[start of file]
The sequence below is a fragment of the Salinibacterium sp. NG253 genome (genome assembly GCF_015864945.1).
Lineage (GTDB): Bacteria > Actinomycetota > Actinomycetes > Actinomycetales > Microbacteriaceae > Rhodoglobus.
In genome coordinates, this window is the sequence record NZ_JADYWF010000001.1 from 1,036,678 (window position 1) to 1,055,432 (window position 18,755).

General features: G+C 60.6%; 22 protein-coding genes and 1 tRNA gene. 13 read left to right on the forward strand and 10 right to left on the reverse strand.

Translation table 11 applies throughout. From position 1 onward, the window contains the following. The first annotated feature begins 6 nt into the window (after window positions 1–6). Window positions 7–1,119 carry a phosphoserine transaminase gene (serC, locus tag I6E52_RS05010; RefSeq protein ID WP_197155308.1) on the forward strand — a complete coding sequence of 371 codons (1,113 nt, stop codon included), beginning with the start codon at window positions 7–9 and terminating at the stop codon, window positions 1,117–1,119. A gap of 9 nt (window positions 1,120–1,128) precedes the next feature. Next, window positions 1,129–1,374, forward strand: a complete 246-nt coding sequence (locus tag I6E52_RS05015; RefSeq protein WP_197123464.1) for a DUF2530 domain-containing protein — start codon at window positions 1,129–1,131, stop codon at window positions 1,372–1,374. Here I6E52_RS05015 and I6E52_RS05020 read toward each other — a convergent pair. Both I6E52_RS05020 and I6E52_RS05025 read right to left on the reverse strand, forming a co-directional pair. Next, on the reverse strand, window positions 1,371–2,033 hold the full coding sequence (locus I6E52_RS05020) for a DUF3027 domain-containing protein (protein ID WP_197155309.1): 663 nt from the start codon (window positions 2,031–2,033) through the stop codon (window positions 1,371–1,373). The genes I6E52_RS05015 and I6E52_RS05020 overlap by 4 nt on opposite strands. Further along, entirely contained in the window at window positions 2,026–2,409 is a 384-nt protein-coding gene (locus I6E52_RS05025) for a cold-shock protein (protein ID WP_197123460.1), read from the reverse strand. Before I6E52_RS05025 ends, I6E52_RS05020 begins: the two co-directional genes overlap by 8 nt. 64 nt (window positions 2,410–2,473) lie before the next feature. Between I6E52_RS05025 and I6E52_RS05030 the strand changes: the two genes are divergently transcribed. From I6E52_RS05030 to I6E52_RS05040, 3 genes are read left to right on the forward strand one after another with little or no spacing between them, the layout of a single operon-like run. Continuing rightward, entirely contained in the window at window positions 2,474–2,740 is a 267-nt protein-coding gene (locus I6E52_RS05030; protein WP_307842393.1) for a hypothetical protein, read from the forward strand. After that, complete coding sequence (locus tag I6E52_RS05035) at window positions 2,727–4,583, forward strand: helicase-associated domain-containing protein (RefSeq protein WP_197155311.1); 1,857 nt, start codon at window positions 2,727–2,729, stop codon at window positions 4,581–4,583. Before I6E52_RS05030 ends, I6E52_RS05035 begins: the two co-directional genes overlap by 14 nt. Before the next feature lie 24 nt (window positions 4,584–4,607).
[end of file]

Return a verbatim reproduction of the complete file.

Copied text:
The sequence below is a fragment of the Salinibacterium sp. NG253 genome (genome assembly GCF_015864945.1).
Lineage (GTDB): Bacteria > Actinomycetota > Actinomycetes > Actinomycetales > Microbacteriaceae > Rhodoglobus.
In genome coordinates, this window is the sequence record NZ_JADYWF010000001.1 from 1,036,678 (window position 1) to 1,055,432 (window position 18,755).

General features: G+C 60.6%; 22 protein-coding genes and 1 tRNA gene. 13 read left to right on the forward strand and 10 right to left on the reverse strand.

Translation table 11 applies throughout. From position 1 onward, the window contains the following. The first annotated feature begins 6 nt into the window (after window positions 1–6). Window positions 7–1,119 carry a phosphoserine transaminase gene (serC, locus tag I6E52_RS05010; RefSeq protein ID WP_197155308.1) on the forward strand — a complete coding sequence of 371 codons (1,113 nt, stop codon included), beginning with the start codon at window positions 7–9 and terminating at the stop codon, window positions 1,117–1,119. A gap of 9 nt (window positions 1,120–1,128) precedes the next feature. Next, window positions 1,129–1,374, forward strand: a complete 246-nt coding sequence (locus tag I6E52_RS05015; RefSeq protein WP_197123464.1) for a DUF2530 domain-containing protein — start codon at window positions 1,129–1,131, stop codon at window positions 1,372–1,374. Here I6E52_RS05015 and I6E52_RS05020 read toward each other — a convergent pair. Both I6E52_RS05020 and I6E52_RS05025 read right to left on the reverse strand, forming a co-directional pair. Next, on the reverse strand, window positions 1,371–2,033 hold the full coding sequence (locus I6E52_RS05020) for a DUF3027 domain-containing protein (protein ID WP_197155309.1): 663 nt from the start codon (window positions 2,031–2,033) through the stop codon (window positions 1,371–1,373). The genes I6E52_RS05015 and I6E52_RS05020 overlap by 4 nt on opposite strands. Further along, entirely contained in the window at window positions 2,026–2,409 is a 384-nt protein-coding gene (locus I6E52_RS05025) for a cold-shock protein (protein ID WP_197123460.1), read from the reverse strand. Before I6E52_RS05025 ends, I6E52_RS05020 begins: the two co-directional genes overlap by 8 nt. 64 nt (window positions 2,410–2,473) lie before the next feature. Between I6E52_RS05025 and I6E52_RS05030 the strand changes: the two genes are divergently transcribed. From I6E52_RS05030 to I6E52_RS05040, 3 genes are read left to right on the forward strand one after another with little or no spacing between them, the layout of a single operon-like run. Continuing rightward, entirely contained in the window at window positions 2,474–2,740 is a 267-nt protein-coding gene (locus I6E52_RS05030; protein WP_307842393.1) for a hypothetical protein, read from the forward strand. After that, complete coding sequence (locus tag I6E52_RS05035) at window positions 2,727–4,583, forward strand: helicase-associated domain-containing protein (RefSeq protein WP_197155311.1); 1,857 nt, start codon at window positions 2,727–2,729, stop codon at window positions 4,581–4,583. Before I6E52_RS05030 ends, I6E52_RS05035 begins: the two co-directional genes overlap by 14 nt. Before the next feature lie 24 nt (window positions 4,584–4,607).